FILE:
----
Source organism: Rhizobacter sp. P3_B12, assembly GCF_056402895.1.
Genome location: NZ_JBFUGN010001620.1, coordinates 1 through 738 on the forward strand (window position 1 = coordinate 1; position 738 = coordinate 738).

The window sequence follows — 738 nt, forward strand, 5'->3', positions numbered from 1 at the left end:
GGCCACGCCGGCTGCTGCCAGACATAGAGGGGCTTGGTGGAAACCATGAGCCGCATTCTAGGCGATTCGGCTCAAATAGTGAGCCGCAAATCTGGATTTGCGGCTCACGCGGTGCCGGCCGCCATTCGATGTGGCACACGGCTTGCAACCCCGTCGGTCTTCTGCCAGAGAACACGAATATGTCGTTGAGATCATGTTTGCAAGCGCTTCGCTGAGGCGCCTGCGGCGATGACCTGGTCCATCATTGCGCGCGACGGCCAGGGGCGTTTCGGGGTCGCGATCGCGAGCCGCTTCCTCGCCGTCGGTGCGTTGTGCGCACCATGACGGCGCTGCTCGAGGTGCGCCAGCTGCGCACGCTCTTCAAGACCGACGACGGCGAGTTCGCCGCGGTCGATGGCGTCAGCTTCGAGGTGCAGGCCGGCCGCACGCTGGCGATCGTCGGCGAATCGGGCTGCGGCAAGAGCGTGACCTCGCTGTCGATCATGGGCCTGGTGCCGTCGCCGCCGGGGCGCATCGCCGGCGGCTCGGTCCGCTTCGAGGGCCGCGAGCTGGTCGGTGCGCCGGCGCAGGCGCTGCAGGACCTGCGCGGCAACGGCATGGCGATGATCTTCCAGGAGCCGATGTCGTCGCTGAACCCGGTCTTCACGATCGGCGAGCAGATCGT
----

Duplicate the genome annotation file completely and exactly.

Source organism: Rhizobacter sp. P3_B12, assembly GCF_056402895.1.
Genome location: NZ_JBFUGN010001620.1, coordinates 1 through 738 on the forward strand (window position 1 = coordinate 1; position 738 = coordinate 738).

The window sequence follows — 738 nt, forward strand, 5'->3', positions numbered from 1 at the left end:
GGCCACGCCGGCTGCTGCCAGACATAGAGGGGCTTGGTGGAAACCATGAGCCGCATTCTAGGCGATTCGGCTCAAATAGTGAGCCGCAAATCTGGATTTGCGGCTCACGCGGTGCCGGCCGCCATTCGATGTGGCACACGGCTTGCAACCCCGTCGGTCTTCTGCCAGAGAACACGAATATGTCGTTGAGATCATGTTTGCAAGCGCTTCGCTGAGGCGCCTGCGGCGATGACCTGGTCCATCATTGCGCGCGACGGCCAGGGGCGTTTCGGGGTCGCGATCGCGAGCCGCTTCCTCGCCGTCGGTGCGTTGTGCGCACCATGACGGCGCTGCTCGAGGTGCGCCAGCTGCGCACGCTCTTCAAGACCGACGACGGCGAGTTCGCCGCGGTCGATGGCGTCAGCTTCGAGGTGCAGGCCGGCCGCACGCTGGCGATCGTCGGCGAATCGGGCTGCGGCAAGAGCGTGACCTCGCTGTCGATCATGGGCCTGGTGCCGTCGCCGCCGGGGCGCATCGCCGGCGGCTCGGTCCGCTTCGAGGGCCGCGAGCTGGTCGGTGCGCCGGCGCAGGCGCTGCAGGACCTGCGCGGCAACGGCATGGCGATGATCTTCCAGGAGCCGATGTCGTCGCTGAACCCGGTCTTCACGATCGGCGAGCAGATCGT